A gas analyzing method of the present invention includes the steps of: demultiplexing a plurality of laser light beams each having a different wavelength band by a demultiplexer into a measurement light beam and a reference light beam; letting the respective measurement light beams pass through optical attenuators and then multiplexing the same to be measurement laser light; letting the measurement laser light pass through gas and demultiplexing the same by a wavelength-specific demultiplexer into transmitted light for each wavelength band; multiplexing the respective reference light beams to be reference laser light and then demultiplexing the same by a wavelength-specific demultiplexer into reference light for each wavelength band; finding an absorption spectrum absorbed by a gas component in the gas based on a light intensity of the transmitted light demultiplexed by the wavelength-specific demultiplexer and a light intensity of the reference light demultiplexed by the wavelength-specific demultiplexer and analyzing the absorption spectrum to measure a concentration of the gas component. Control is conducted by the optical attenuators so that a light intensity of the transmitted light of a certain wavelength band demultiplexed by the wavelength-specific demultiplexer has a predetermined relationship with a light intensity of the reference laser light of the certain wavelength band.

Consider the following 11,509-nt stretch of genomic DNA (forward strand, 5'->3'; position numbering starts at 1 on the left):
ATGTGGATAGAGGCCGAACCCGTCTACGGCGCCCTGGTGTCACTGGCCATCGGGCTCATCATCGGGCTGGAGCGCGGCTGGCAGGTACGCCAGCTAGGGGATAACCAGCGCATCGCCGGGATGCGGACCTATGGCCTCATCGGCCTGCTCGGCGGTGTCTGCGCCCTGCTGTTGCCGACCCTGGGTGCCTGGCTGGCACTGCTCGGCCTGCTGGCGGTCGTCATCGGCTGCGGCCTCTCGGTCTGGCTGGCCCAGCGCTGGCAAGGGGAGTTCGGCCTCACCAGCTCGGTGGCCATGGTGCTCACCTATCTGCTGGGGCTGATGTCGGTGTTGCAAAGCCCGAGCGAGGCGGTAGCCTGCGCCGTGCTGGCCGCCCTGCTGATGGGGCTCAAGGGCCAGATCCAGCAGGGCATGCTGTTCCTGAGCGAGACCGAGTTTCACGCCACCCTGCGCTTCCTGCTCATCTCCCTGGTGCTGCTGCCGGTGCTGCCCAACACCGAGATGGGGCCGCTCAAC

A gas analyzer of the present invention includes: a plurality of laser light emission units that emit a plurality of laser light beams each having a different wavelength band; a demultiplexer that demultiplexes each laser light beam having a different wavelength band into a measurement light beam and a reference light beam; a multiplexer that multiplexes the measurement light beams each having a different wavelength band to be measurement laser light; a multiplexer that multiplexes the reference light beams each having a different wavelength band to be reference laser light; an emission unit that emites gas with the measurement laser light; a wavelength-specific demultiplexer that demultiplexes the measurement laser light that has passed through the gas into transmitted light for each wavelength band; and a wavelength-specific demultiplexer that demultiplexes the reference light into reference light for each wavelength band. The respective measurement light beams are multiplexed by the multiplexer via an optical attenuator, and an attenuation ratio of the optical attenuator is controlled so that a light intensity of the transmitted light of a certain wavelength band demultiplexed by the wavelength-specific demultiplexer has a predetermined relationship with a light intensity of the reference light of the certain wavelength band.